Matteo Zulu points out over his fields. They don’t look like much now, still dry and barren from the cold season, but come the rains these fields will flood and become ideal for growing four acres of the best rice you’ve ever tasted. Matteo is a walking profile of success in the Community Markets for Conservation program - COMACO.
It’s a hard life for farmers like Matteo here in Chipata, in the eastern province of Zambia. Without expensive fertilizers the yields of maize, the traditional food crop, are often low. When a farmer does manage to produce enough of a crop surplus to sell some, the prices are invariably low.
Zambia’s eastern province lies along the Luangwa River Valley, a region rich in wild game – elephants, zebra, impalas, hippos. If you’re a poor farmer with a family to feed, you do what you have to. Over the years many farmers have turned to poaching just to survive.
In 2003 the Zambian Wildlife Conservation Society came up with an innovative idea to fight poaching by helping farmers achieve food and income security: COMACO. The program teaches farmers conservation agriculture techniques for improving yields. Through an effective business model, COMACO buys produce from farmers at a fair price and sells them low-cost inputs such as seeds and organic fertilizer. With higher yields and better prices, farmers no only no longer need to poach to survive, they are actually able to grow and prosper as Matteo Zulu has done.
Matteo lived in a small mud-and thatch house and owned a small farm. He produced small quantities of maize and ground nuts and cultivated one single acre of rice for sale for which he would receive 600 Kwacha (about 18 cents Canadian) per kilo.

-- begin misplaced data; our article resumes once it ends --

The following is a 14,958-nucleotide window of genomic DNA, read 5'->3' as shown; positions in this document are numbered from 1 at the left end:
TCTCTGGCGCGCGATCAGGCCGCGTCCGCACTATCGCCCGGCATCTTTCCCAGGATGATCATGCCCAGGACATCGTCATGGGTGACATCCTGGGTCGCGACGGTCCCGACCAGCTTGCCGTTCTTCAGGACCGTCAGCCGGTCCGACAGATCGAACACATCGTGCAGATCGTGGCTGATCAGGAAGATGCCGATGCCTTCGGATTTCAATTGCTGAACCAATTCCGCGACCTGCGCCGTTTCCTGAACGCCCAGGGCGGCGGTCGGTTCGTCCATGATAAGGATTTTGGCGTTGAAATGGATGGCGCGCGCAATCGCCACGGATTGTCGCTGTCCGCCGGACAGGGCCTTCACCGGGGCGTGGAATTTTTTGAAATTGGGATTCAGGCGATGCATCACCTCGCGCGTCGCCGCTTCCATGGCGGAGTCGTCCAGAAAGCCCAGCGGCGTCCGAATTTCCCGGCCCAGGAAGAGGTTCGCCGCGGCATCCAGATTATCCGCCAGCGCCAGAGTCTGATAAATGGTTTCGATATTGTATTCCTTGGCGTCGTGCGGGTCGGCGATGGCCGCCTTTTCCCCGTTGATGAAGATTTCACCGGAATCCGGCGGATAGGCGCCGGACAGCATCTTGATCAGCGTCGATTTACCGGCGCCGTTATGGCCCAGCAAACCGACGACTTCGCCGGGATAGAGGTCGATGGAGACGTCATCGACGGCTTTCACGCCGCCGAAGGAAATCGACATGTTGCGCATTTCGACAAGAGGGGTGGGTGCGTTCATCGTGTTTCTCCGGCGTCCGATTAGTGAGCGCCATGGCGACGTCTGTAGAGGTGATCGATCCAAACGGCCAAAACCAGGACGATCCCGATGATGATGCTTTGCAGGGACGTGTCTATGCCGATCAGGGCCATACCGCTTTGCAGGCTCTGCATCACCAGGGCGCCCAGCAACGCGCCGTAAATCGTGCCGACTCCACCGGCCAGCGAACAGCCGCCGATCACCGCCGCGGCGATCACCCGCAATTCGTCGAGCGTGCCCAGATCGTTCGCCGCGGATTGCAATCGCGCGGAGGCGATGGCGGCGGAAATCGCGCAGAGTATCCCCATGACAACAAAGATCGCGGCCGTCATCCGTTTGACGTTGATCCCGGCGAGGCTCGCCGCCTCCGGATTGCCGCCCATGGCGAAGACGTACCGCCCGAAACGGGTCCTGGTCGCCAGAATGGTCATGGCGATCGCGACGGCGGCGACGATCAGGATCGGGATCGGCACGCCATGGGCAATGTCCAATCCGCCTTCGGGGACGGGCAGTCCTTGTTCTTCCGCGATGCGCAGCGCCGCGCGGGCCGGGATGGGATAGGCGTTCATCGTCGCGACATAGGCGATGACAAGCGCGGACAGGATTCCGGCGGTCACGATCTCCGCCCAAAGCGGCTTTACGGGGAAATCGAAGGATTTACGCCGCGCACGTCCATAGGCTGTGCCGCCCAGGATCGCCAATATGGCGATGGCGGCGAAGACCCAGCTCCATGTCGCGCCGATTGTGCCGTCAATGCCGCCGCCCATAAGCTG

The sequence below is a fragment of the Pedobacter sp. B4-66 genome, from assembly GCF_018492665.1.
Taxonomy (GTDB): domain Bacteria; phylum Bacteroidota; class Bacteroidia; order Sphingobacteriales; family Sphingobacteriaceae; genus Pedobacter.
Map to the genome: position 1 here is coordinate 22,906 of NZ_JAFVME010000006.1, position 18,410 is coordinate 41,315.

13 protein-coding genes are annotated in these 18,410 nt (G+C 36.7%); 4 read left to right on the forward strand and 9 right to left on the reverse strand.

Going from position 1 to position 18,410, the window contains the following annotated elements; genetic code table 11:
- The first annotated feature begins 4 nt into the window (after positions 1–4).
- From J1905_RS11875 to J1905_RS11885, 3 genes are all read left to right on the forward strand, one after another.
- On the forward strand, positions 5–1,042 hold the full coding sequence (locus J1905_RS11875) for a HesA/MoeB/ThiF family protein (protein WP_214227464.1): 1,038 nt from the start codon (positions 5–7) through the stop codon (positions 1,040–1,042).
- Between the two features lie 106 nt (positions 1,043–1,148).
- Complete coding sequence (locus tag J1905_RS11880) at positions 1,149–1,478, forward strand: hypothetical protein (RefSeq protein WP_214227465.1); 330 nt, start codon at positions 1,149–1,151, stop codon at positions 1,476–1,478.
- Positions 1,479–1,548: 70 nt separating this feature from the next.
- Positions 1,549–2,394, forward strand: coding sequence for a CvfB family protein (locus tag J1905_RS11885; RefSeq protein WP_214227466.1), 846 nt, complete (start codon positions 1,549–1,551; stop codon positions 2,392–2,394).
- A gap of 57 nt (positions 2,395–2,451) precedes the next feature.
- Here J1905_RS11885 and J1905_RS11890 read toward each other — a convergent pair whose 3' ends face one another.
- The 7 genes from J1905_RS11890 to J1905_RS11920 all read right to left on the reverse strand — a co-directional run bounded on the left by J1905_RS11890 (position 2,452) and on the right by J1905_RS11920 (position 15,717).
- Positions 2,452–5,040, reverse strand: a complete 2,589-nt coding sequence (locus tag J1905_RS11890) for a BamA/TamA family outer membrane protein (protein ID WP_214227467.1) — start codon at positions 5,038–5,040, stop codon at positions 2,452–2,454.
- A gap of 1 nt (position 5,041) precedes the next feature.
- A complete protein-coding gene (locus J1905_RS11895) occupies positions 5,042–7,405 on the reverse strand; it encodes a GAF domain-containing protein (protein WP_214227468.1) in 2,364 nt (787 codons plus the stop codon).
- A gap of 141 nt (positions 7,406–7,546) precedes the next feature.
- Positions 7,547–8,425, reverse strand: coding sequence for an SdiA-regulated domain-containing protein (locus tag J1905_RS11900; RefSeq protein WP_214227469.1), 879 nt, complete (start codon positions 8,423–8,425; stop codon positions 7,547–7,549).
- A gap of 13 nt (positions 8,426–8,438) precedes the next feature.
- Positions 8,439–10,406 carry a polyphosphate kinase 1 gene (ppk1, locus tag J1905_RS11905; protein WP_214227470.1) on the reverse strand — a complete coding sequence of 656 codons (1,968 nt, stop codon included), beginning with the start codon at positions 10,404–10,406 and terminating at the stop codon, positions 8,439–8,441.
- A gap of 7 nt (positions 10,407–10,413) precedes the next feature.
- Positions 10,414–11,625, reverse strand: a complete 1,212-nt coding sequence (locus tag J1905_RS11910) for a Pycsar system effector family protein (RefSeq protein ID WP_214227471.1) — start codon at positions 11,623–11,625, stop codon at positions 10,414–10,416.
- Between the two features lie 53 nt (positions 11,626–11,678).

When Matteo joined the COMACO program the price he received for his rice doubled to 1200 Kwacha per kilo. With these new profits he was immediately able to increase his rice cultivation from one acre to four. His income has grown from there, and he is putting the money to good use.
Matteo now owns his own milling equipment to grind maize. His farm includes a flock of chickens which provide both additional income and protein for the family. He has built a new, bigger house on his farm and he runs a small general goods shop out of part of it. Matteo has even managed to save enough money to buy a second-hand pickup truck to transport his goods, and he is investing in real estate, building a house in the town of Chipata.
The growing is not done yet, either. If he can find a way to deal with predators and disease, Matteo hopes to expand his flock of chickens to 2000 birds. With that he figures he could supply all the local villages with meat and eggs. He also wants to expand his rice fields. That growth is only limited by the fact he still must till his fields by hand – a long and labour-intensive process. His eyes light up when a CARE worker tells him about simple motorized hand tractors available in Lusaka. With one of those he could greatly expand his production. Matteo immediately begins calculating how long it would take to save up enough to buy one.
All across eastern Zambia farmers like Matteo are discovering sustainability through COMACO. That is why CARE has joined the program as a partner and is helping to expand it into new regions of the country.
You can help create more success stories like Matteo Zulu by donating to CARE. You’ll be helping protect Zambia’s wonderous wildlife and giving farmers a helping hand towards long-term self-sufficiency. It’s a real win-win proposition.«All Stories and Blogs